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Advances in Materials Science and Engineering
Volume 2014 (2014), Article ID 835620, 5 pages
Research Article

Application of Optimum Compaction Energy in the Development of Bricks Made with Construction Trash Soils

1División de Estudios de Posgrado, Facultad de Ingeniería, Universidad Autónoma de Querétaro, Cerro de las Campanas S/N, Colonia Las Campanas, 76010 Querétaro, QRO, Mexico
2Laboratorio de Mecánica Multiescalar de Geosistemas, Centro de Geociencias, Universidad Nacional Autónoma de México, Boulevard Juriquilla 3001, Colonia Juriquilla, 76230 Querétaro, QRO, Mexico
3División de Estudios de Posgrado e Investigación, Departamento de Ingeniería, Química y Bioquímica, Instituto Tecnológico de Zacatepec, Calzada Tecnológico 27, 62780 Zacatepec, MOR, Mexico

Received 8 February 2014; Accepted 17 April 2014; Published 8 May 2014

Academic Editor: Gonzalo Martínez-Barrera

Copyright © 2014 T. Lopez-Lara et al. This is an open access article distributed under the Creative Commons Attribution License, which permits unrestricted use, distribution, and reproduction in any medium, provided the original work is properly cited.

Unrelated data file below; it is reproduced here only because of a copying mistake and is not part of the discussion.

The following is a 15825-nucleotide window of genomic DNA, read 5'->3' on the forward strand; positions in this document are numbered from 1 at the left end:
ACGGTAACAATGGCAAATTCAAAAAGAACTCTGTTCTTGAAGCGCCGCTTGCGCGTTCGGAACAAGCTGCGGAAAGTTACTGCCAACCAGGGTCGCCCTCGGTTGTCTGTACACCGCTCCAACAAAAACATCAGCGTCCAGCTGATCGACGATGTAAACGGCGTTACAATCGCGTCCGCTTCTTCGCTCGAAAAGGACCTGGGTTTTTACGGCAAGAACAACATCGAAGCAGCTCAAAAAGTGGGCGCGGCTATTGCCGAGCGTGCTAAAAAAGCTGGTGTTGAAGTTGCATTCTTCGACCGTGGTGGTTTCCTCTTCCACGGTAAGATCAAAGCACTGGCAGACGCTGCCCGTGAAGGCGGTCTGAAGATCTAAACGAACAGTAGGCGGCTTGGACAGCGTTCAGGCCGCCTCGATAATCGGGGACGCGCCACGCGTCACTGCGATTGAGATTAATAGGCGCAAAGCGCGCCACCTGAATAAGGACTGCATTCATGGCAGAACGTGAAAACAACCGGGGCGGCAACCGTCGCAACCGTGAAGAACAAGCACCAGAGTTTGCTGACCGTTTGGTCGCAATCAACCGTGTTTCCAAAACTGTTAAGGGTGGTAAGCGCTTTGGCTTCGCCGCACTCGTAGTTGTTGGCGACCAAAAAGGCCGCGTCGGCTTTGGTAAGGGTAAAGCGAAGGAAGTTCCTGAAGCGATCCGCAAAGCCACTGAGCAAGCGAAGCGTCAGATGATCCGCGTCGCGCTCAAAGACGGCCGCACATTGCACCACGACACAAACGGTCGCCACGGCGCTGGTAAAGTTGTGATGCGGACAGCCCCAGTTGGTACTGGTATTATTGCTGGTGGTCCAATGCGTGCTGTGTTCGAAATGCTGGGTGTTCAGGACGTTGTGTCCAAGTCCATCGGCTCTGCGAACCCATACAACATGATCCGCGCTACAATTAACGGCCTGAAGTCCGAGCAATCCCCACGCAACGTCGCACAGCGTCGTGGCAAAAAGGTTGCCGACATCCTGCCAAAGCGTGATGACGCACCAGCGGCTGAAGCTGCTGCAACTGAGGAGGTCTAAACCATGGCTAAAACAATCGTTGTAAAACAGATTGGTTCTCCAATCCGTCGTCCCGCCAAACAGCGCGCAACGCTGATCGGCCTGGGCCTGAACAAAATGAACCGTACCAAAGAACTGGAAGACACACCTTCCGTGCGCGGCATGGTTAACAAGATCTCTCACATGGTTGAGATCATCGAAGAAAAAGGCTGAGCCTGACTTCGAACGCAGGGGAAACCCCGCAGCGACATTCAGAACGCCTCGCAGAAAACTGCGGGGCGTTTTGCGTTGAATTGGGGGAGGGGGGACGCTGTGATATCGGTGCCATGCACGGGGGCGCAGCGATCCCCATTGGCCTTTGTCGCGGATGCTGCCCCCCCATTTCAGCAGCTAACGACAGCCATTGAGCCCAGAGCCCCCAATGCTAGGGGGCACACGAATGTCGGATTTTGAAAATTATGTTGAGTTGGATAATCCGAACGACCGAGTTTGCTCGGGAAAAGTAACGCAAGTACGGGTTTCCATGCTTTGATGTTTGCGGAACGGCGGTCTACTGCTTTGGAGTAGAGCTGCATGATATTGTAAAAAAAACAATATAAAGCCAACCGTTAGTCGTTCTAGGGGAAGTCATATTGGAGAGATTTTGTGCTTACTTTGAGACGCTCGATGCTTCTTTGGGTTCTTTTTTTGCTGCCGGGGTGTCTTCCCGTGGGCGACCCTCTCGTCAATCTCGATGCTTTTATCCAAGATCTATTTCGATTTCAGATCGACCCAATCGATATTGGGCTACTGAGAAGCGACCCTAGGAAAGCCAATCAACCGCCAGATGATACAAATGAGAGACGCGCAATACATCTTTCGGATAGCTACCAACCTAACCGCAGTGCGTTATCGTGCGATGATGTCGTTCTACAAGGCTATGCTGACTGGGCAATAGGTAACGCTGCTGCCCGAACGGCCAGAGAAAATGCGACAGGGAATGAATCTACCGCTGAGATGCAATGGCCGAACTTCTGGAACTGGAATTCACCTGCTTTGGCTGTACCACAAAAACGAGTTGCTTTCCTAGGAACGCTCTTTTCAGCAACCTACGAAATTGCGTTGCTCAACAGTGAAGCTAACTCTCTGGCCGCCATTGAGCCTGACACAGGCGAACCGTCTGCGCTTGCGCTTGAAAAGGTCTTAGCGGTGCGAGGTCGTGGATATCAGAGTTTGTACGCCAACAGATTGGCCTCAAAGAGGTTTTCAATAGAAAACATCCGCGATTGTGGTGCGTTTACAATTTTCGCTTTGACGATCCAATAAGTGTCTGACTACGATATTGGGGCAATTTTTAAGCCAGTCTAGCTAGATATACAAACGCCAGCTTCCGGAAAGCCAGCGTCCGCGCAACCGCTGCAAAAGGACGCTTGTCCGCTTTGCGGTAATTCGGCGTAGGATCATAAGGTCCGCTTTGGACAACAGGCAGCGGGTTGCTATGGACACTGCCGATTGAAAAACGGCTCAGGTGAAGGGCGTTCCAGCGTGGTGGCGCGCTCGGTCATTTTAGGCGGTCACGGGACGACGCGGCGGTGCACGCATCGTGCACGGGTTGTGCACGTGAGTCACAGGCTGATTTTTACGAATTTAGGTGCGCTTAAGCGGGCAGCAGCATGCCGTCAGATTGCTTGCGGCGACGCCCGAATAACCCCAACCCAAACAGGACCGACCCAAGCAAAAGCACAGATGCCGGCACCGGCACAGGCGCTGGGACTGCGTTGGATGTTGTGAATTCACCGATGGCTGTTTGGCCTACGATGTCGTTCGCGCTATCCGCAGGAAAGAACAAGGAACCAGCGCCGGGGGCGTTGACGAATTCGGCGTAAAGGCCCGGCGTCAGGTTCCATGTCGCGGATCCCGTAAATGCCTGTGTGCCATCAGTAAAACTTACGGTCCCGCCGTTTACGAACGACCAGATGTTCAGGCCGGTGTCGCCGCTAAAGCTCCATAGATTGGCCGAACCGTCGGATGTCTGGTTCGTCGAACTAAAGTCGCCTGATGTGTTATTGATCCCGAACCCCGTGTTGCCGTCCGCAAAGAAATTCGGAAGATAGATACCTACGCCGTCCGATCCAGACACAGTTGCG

In general, bricks frequently show different densities and therefore different resistances because the compaction energy is not considered in their production. Expansive soils represent a problem for light buildings over them because of volumetric instability. A generalized solution has been to extract them and substitute them by inert soil; thus they become construction trash. So, in this work the compaction energy aspect and the use of construction trash soils in the elaboration of resistant masonry bricks of homogeneous and controlled density are a new contribution in the production of bricks of better quality. First, the soil was stabilized with CaOH which leads to a decrease in its volumetric changes. Then, they were compacted with a specific energy for obtaining an optimal and maximum controlled density to ensure an increase in strength. Our results show that two optimal compaction energies can be considered with respect to the variation of optimum moisture in masonry bricks of expansive soil stabilized with lime. The first is when the optimal humidity reaches its smallest value (integrated soil lumps) and the second is when humidity increases (disintegrated soil lumps), after reaching its lowest value. We also conclude that high compaction energy does not improve density values.